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Sorcerer's Apprentice: My Life with Carlos Castaneda
by Amy Wallace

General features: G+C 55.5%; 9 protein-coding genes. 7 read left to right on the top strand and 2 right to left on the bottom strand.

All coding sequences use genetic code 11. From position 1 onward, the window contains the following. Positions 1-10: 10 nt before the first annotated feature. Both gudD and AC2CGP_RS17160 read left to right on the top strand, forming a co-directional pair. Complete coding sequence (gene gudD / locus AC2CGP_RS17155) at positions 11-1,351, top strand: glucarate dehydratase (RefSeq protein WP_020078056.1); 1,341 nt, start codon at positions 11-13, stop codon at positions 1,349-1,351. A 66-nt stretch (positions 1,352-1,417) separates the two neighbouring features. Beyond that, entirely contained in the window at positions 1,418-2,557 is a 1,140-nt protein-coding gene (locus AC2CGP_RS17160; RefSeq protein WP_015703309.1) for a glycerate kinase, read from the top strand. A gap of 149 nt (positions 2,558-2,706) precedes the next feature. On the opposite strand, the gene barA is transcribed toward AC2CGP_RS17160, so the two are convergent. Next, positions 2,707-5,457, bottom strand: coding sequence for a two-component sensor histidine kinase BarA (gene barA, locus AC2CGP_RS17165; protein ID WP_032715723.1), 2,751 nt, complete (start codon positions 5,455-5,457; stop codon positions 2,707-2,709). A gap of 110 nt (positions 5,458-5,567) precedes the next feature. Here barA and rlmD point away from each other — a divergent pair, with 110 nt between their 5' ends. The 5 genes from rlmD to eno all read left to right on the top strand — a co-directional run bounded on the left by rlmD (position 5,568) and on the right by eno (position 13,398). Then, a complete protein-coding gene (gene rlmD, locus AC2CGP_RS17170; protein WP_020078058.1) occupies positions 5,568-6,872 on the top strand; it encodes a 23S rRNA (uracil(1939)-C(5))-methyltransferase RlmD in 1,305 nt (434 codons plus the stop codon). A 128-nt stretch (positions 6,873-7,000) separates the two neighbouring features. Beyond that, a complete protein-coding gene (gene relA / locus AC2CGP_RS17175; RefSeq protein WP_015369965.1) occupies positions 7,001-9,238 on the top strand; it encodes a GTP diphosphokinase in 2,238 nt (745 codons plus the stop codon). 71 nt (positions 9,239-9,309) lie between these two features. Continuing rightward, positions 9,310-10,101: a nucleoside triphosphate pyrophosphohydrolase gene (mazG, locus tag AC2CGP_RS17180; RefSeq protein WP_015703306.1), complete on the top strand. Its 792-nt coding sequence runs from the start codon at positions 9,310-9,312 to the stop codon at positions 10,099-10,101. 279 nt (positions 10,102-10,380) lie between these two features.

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"Amy Wallace - daughter of novelist Irving Wallace - first met Carlos Castaneda and friends when she was a teenager through her father's social circle of celebrities. They met sporadically for many years, but through a fortuitous reconnection with Florinda Donner, one of the "witches" in Carlos' inner circle, she was drawn back to him and into his classes and lectures. Amy and Carlos fell in love, but she slowly learned that she was part of a harem. Yet she remained with the group because she is a spiritual seeker at heart, fascinated by the legend of Don Juan, and stubbornly attached to her lover." "Castaneda's circle of intimates included three very influential "witches," one "magical alien," and a shifting clique of people attracted by the books to pursue Infinity, the ultimate liberation. The cut-throat scramble to be part of the inner circle, the manipulative tactics of Castaneda, and the thrills and crushing disappointments experienced by ambitious followers all point to the inevitable conclusion: Castaneda created a cult and set himself up as guru. Wallace's story spans thirty years, focusing on the last years of Castaneda's life, until his death on June 19, 1998 from liver cancer and diabetes. His admirers sadly realized that this was "not the death of a nagual," who should "burn from within" and disappear into Infinity. Castaneda left his lovers, witches, students, fans, and groupies to grapple with the implosion of their fantasies." "Amy Wallace's true story paints a most disturbing portrait of Carlos Castaneda and his closest associates. Her own profound trauma, disillusionment, and shame caused Post-Traumatic Stress Disorder, not uncommon for ex-members of any cult. The writing of this book was a part of her healing. Yet Wallace is able to separate the tawdry reality of a cult from the essential genius of Castaneda and the shining gems of wisdom that can be gleaned from his unique writings. Many people have said that real or fake, the books of Castaneda (presented as truth) are brilliant and well worth reading, and Wallace agrees, even though modern consensus tells us that Don Juan never existed, Castaneda was a chronic liar, and the powers ascribed to "sorcerers" in the books and in the actual cult were imaginary."--BOOK JACKET.
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